79 posts
Worker bee
  • Wedding: March 2014

@LoveMySailor1018: I agree with “I: phrases 100% I often find myself telling Fiance how he is making me feel to show him the other side of the coin and when he does see it he stops, back tracks, and we talk about it like rational adults and this works vice versa. He has had to use my own tool against me at times. My best advice, when in a fight, think before speaking and think about how your words will hurt. If it will hurt you, chances are it will hurt others. Talk things out. If it can’t be talked out right now, it’s okay! It doesn’t mean it’s the end of the world and it can’t be talked out at a later time. Just talk it out before bedtime. Never go to bed angry. That is the one piece of advice that my mother gave me before she died and I have carried with me. Always.

Post # 8
1568 posts
Bumble bee
  • Wedding: September 2012

I believe in this 100%…

“fight fair” is to use “I” phrases rather than “you” phrases. So instead of attacking my husband about something he did, I tell him how something he did makes me feel.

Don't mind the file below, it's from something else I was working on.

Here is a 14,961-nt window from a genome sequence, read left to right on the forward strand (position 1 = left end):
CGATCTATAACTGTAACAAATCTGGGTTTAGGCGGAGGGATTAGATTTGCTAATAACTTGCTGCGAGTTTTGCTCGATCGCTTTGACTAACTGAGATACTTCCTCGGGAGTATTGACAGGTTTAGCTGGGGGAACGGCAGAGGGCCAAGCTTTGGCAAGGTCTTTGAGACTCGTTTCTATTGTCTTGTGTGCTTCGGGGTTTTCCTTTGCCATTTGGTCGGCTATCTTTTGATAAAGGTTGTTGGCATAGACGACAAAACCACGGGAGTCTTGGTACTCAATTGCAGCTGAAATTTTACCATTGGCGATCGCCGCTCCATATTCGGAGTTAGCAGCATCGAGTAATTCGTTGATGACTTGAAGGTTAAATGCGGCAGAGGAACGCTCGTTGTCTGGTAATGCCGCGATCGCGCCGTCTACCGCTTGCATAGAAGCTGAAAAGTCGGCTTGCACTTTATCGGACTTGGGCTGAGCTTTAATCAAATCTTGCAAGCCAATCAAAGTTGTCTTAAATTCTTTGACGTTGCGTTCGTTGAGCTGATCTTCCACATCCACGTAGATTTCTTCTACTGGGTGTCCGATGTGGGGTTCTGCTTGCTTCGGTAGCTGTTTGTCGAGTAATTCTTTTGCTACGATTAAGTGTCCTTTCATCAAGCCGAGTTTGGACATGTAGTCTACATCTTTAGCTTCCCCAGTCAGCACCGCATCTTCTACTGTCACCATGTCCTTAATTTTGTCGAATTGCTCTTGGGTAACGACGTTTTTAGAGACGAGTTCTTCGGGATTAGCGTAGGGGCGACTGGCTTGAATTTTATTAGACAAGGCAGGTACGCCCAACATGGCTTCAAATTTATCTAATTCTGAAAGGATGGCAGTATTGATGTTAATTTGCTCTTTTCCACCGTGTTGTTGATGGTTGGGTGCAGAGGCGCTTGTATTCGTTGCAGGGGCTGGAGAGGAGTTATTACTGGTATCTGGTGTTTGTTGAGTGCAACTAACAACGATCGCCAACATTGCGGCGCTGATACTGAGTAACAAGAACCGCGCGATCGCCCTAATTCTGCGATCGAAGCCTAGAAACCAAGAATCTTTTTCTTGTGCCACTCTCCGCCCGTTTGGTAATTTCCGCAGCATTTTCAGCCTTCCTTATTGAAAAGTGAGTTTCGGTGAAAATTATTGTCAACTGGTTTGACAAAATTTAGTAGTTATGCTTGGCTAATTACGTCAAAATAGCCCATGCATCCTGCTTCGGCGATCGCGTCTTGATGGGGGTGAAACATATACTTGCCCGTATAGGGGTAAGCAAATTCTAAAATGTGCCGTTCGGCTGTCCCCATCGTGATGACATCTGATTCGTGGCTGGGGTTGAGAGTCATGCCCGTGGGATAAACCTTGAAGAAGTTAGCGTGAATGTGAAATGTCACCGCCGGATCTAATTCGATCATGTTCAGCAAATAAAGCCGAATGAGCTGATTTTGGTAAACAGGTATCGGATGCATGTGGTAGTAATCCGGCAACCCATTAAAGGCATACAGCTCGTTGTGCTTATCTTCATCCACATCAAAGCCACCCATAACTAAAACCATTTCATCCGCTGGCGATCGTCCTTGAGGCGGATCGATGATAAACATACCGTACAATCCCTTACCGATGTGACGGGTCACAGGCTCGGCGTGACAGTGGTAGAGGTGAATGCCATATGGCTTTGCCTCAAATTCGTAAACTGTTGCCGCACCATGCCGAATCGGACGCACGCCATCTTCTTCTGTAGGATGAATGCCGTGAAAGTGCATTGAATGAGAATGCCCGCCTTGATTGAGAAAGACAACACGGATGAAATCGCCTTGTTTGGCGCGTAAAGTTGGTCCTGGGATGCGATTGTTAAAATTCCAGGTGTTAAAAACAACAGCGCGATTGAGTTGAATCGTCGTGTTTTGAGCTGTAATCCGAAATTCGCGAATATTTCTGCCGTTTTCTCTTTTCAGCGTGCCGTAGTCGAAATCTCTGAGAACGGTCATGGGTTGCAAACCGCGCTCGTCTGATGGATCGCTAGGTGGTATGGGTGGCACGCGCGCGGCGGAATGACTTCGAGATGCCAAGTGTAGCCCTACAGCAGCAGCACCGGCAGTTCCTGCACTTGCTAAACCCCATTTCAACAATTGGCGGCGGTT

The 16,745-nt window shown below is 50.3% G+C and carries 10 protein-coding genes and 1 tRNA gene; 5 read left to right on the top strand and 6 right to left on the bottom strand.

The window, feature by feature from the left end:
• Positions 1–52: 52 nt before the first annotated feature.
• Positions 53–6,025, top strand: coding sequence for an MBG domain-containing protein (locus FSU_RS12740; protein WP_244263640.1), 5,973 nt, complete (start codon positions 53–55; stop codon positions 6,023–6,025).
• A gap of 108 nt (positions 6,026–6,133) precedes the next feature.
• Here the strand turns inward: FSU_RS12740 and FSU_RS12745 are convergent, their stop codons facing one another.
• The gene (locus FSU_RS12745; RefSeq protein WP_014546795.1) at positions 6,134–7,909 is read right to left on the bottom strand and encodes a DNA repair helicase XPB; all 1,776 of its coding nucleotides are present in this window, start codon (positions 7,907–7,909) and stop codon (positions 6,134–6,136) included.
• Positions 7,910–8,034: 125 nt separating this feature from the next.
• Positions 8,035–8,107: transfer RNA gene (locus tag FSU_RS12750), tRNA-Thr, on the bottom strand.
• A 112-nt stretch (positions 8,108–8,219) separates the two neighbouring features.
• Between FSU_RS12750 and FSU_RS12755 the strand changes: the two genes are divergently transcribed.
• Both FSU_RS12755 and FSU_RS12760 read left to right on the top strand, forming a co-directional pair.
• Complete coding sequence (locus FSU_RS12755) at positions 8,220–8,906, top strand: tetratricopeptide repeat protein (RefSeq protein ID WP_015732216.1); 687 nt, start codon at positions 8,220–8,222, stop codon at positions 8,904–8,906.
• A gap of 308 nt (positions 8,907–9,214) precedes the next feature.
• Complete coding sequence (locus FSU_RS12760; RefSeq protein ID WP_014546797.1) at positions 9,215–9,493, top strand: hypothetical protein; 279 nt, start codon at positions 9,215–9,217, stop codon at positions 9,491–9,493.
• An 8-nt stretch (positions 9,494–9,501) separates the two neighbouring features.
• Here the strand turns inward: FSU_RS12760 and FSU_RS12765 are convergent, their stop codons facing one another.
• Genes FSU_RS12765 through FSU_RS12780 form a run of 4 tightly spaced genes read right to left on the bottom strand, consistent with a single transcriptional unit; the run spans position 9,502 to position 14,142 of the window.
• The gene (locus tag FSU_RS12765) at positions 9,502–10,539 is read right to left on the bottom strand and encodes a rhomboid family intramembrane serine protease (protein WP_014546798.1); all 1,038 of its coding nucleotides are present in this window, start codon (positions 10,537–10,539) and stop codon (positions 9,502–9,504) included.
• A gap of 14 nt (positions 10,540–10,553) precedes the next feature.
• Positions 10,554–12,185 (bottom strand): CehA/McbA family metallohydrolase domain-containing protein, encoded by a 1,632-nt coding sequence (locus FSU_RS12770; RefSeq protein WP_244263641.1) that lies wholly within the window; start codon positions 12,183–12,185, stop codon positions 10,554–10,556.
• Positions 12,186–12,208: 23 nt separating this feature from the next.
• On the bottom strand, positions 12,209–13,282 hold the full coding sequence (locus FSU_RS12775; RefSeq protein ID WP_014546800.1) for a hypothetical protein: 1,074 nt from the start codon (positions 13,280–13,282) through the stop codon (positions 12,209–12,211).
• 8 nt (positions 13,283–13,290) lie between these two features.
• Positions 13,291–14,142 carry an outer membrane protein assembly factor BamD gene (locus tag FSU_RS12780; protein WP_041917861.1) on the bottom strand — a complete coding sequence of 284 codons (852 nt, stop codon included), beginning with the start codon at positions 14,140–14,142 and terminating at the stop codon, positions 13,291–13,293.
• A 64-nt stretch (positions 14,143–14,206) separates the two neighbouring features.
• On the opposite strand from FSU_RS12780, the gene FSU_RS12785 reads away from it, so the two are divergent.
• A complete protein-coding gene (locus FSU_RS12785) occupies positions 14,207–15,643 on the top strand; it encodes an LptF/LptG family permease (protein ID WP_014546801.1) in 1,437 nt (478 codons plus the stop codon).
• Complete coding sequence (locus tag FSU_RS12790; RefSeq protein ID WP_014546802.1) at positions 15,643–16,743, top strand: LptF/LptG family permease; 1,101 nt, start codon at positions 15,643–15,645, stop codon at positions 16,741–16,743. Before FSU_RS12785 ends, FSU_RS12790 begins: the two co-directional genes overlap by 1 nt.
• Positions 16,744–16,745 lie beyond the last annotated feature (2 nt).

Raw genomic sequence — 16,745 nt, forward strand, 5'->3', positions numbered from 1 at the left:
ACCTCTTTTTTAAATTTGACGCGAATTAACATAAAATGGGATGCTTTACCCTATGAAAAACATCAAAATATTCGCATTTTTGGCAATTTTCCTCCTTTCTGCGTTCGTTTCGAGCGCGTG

Fiance are not big fighters, and I think that if someone actually saw us fighting they would think its a joke. We are very calm fighters. With my last relationship we were BIG fighters. I think with Fiance, if things look lik they are headed to a really heated area where no good will come, we take a break. Then when we go back to it, its usually resolved within a minutes and we move on. Fighting fair and cooling off time are key.

Post # 9
7431 posts
Busy Beekeeper